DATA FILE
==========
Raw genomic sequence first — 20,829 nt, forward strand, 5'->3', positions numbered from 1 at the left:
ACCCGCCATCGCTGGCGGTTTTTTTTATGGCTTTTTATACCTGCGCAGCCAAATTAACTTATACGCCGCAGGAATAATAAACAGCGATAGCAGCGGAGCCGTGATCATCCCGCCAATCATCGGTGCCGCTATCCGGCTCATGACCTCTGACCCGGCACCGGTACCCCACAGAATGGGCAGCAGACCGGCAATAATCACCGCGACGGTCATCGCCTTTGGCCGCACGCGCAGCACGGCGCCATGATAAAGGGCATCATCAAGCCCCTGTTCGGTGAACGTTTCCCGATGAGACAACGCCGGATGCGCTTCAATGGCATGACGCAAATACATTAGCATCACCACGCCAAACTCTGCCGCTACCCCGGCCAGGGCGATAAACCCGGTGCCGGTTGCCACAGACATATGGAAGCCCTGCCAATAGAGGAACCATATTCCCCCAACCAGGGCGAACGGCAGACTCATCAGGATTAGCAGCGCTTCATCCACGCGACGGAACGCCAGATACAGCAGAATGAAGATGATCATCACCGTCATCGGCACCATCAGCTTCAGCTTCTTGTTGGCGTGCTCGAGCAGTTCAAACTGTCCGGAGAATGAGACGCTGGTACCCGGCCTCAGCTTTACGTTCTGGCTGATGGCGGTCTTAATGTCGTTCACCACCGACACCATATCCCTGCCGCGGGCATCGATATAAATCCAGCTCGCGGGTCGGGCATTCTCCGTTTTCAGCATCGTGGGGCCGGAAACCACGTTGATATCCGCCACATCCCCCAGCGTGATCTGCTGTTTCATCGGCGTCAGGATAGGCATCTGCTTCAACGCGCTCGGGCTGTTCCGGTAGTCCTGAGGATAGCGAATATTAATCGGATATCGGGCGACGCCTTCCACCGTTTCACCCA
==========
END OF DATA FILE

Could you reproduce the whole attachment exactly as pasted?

Raw genomic sequence first — 20,829 nt, forward strand, 5'->3', positions numbered from 1 at the left:
ACCCGCCATCGCTGGCGGTTTTTTTTATGGCTTTTTATACCTGCGCAGCCAAATTAACTTATACGCCGCAGGAATAATAAACAGCGATAGCAGCGGAGCCGTGATCATCCCGCCAATCATCGGTGCCGCTATCCGGCTCATGACCTCTGACCCGGCACCGGTACCCCACAGAATGGGCAGCAGACCGGCAATAATCACCGCGACGGTCATCGCCTTTGGCCGCACGCGCAGCACGGCGCCATGATAAAGGGCATCATCAAGCCCCTGTTCGGTGAACGTTTCCCGATGAGACAACGCCGGATGCGCTTCAATGGCATGACGCAAATACATTAGCATCACCACGCCAAACTCTGCCGCTACCCCGGCCAGGGCGATAAACCCGGTGCCGGTTGCCACAGACATATGGAAGCCCTGCCAATAGAGGAACCATATTCCCCCAACCAGGGCGAACGGCAGACTCATCAGGATTAGCAGCGCTTCATCCACGCGACGGAACGCCAGATACAGCAGAATGAAGATGATCATCACCGTCATCGGCACCATCAGCTTCAGCTTCTTGTTGGCGTGCTCGAGCAGTTCAAACTGTCCGGAGAATGAGACGCTGGTACCCGGCCTCAGCTTTACGTTCTGGCTGATGGCGGTCTTAATGTCGTTCACCACCGACACCATATCCCTGCCGCGGGCATCGATATAAATCCAGCTCGCGGGTCGGGCATTCTCCGTTTTCAGCATCGTGGGGCCGGAAACCACGTTGATATCCGCCACATCCCCCAGCGTGATCTGCTGTTTCATCGGCGTCAGGATAGGCATCTGCTTCAACGCGCTCGGGCTGTTCCGGTAGTCCTGAGGATAGCGAATATTAATCGGATATCGGGCGACGCCTTCCACCGTTTCACCCA